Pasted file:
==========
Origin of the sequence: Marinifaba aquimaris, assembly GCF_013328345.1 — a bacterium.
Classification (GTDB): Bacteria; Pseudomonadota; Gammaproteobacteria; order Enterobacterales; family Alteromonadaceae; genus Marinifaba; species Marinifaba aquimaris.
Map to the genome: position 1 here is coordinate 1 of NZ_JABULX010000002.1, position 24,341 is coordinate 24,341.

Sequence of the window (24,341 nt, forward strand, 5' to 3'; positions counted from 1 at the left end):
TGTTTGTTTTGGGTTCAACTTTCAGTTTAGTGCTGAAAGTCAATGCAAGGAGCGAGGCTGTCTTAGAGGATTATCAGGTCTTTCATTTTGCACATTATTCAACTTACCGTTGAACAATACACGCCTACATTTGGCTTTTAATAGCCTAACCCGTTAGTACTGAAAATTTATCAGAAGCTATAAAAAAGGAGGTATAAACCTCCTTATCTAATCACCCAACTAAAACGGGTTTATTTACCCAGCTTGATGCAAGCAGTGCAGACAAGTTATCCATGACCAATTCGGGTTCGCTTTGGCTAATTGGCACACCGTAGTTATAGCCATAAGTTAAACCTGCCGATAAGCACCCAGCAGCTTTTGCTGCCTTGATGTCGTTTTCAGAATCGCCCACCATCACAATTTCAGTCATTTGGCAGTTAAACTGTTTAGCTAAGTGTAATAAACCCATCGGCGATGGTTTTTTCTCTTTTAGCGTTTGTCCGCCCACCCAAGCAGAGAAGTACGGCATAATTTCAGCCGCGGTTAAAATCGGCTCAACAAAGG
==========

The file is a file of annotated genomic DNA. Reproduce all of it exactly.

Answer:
Origin of the sequence: Marinifaba aquimaris, assembly GCF_013328345.1 — a bacterium.
Classification (GTDB): Bacteria; Pseudomonadota; Gammaproteobacteria; order Enterobacterales; family Alteromonadaceae; genus Marinifaba; species Marinifaba aquimaris.
Map to the genome: position 1 here is coordinate 1 of NZ_JABULX010000002.1, position 24,341 is coordinate 24,341.

Sequence of the window (24,341 nt, forward strand, 5' to 3'; positions counted from 1 at the left end):
TGTTTGTTTTGGGTTCAACTTTCAGTTTAGTGCTGAAAGTCAATGCAAGGAGCGAGGCTGTCTTAGAGGATTATCAGGTCTTTCATTTTGCACATTATTCAACTTACCGTTGAACAATACACGCCTACATTTGGCTTTTAATAGCCTAACCCGTTAGTACTGAAAATTTATCAGAAGCTATAAAAAAGGAGGTATAAACCTCCTTATCTAATCACCCAACTAAAACGGGTTTATTTACCCAGCTTGATGCAAGCAGTGCAGACAAGTTATCCATGACCAATTCGGGTTCGCTTTGGCTAATTGGCACACCGTAGTTATAGCCATAAGTTAAACCTGCCGATAAGCACCCAGCAGCTTTTGCTGCCTTGATGTCGTTTTCAGAATCGCCCACCATCACAATTTCAGTCATTTGGCAGTTAAACTGTTTAGCTAAGTGTAATAAACCCATCGGCGATGGTTTTTTCTCTTTTAGCGTTTGTCCGCCCACCCAAGCAGAGAAGTACGGCATAATTTCAGCCGCGGTTAAAATCGGCTCAACAAAGG